if supported by substantial evidence.” Wilson, 284 F.3d at 1221 (citing Martin v. Sullivan,
894 F.2d 1520, 1529 (11th Cir. 1990); Allen v. Bowen, 816 F.2d 600, 602 (11th Cir. 1987)).
“Substantial evidence” is “more than a scintilla and is such relevant evidence as a reasonable
person would accept as adequate to support a conclusion.” Winschel v. Commissioner of
Social Sec., 631 F.3d 1176, 1178 (11th Cir. 2011)(internal quotations and citations omitted)
Conclusions of law made by the Commissioner are reviewed de novo. Cornelius, 936
F.2d at 1145. “No . . . presumption of validity attaches to the [Commissioner’s] conclusions
of law.” Wiggins v. Schweiker, 679 F.2d 1387, 1389 (11th Cir. 1982).
A. THE FIVE-STEP EVALUATION
The regulations require the Commissioner to follow a five-step sequential evaluation
to determine whether a claimant is eligible for a period of disability, DIB, and/or SSI. See
20 C.F.R. § 404.1520(a)(1)-(2); 20 C.F.R. § 416.920(a)(1)-(2); Bowen v. City of New York,
476 U.S. 467, 470 (1986). “[A]n individual shall be considered to be disabled for purposes
of [determining eligibility for DIB and SSI benefits] if he is unable to engage in any
substantial gainful activity by reason of any medically determinable physical or mental
impairment which can be expected to result in death or which has lasted or can be expected
to last for a continuous period of not less than twelve months.”
42 U.S.C. §
1382c(a)(3)(C)(1); see also 42 U.S.C. § 416(i)(1); 42 U.S.C. § 423(d)(1)(A). The specific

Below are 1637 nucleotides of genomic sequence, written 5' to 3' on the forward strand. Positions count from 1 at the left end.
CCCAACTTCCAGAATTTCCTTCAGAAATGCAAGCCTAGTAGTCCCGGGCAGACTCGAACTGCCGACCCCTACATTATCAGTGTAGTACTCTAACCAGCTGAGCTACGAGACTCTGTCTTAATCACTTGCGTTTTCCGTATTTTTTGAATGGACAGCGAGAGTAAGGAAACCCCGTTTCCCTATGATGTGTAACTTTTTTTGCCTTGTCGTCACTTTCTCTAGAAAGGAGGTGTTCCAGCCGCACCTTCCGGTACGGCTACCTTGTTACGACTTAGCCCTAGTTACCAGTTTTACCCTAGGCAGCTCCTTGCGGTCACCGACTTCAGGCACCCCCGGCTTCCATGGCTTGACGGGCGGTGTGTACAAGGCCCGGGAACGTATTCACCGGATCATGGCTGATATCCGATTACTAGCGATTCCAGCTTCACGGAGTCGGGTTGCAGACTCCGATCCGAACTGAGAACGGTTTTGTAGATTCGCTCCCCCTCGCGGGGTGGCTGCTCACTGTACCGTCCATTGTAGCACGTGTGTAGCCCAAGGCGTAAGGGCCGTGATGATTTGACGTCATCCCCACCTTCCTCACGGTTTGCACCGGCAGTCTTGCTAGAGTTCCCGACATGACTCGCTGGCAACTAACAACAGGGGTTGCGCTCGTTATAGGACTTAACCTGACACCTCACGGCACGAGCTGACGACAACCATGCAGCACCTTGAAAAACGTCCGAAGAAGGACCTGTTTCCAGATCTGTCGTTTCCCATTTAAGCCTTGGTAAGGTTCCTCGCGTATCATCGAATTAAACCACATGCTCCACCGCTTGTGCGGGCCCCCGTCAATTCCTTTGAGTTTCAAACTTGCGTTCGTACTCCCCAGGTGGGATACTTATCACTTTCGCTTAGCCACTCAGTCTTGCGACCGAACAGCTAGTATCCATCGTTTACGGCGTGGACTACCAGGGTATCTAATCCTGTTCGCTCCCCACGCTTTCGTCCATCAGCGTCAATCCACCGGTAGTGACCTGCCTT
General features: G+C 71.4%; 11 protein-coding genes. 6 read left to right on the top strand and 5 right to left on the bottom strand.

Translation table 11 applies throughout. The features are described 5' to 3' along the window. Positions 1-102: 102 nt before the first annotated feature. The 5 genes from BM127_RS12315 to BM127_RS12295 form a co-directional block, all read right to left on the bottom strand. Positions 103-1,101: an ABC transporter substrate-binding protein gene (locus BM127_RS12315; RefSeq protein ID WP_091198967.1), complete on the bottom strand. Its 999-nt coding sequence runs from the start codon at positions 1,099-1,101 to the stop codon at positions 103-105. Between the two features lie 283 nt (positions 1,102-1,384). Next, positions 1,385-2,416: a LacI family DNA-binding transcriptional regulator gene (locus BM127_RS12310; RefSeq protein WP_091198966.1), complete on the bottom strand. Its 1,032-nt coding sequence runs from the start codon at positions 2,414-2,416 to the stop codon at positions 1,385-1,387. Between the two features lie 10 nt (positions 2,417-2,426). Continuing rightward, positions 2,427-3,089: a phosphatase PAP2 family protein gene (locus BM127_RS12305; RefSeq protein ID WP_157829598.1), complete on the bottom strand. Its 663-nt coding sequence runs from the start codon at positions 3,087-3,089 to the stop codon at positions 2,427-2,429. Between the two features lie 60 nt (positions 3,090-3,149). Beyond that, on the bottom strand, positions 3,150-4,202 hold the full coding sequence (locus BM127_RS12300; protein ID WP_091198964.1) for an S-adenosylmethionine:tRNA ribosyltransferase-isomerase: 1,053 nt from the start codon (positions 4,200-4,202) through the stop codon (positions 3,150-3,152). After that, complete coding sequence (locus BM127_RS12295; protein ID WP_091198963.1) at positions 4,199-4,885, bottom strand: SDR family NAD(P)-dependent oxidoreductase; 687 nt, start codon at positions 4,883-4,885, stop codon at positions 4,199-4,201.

steps in the evaluation process are as follows:
1. Substantial Gainful Employment
First, the Commissioner must determine whether the claimant is engaged in
“substantial gainful activity.” Bowen v. Yuckert, 482 U.S. 137, 137 (1987). The regulations
define “substantial gainful activity” as “work activity that is both substantial and gainful.”3
20 C.F.R. § 404.1572; 20 C.F.R. § 416.972. If the claimant is working and that work is
substantial gainful activity, the Commissioner will find that the claimant is not disabled,
regardless of the claimant’s medical condition or his age, education, and work experience.
The regulations state:
(a) Substantial work activity. Substantial work activity is work activity that
involves doing significant physical or mental activities. Your work may be
substantial even if it is done on a part-time basis or if you do less, get paid less,
or have less responsibility than when you worked before.
(b) Gainful work activity. Gainful work activity is work activity that you do
for pay or profit. Work activity is gainful if it is the kind of work usually done
for pay or profit, whether or not a profit is realized.
(c) Some other activities. Generally, we do not consider activities like taking
care of yourself, household tasks, hobbies, therapy, school attendance, club
activities, or social programs to be substantial gainful activity.
20 C.F.R. § 404.1572; 20 C.F.R. § 416.972.
20 C.F.R. § 404.1520(b); 20 C.F.R. § 416.920(b). “Under the first step, the claimant has the
burden to show that [he] is not currently engaged in substantial gainful activity.”
Reynolds-Buckley v. Commissioner of Social Sec., 457 Fed. Appx. 862, 863 (2012).
The ALJ found that Mr. Lucas had not engaged in substantial gainful activity since
June 4, 2010, the amended alleged onset date. (Doc. 6-3 at R.29.)
2. Severe Impairments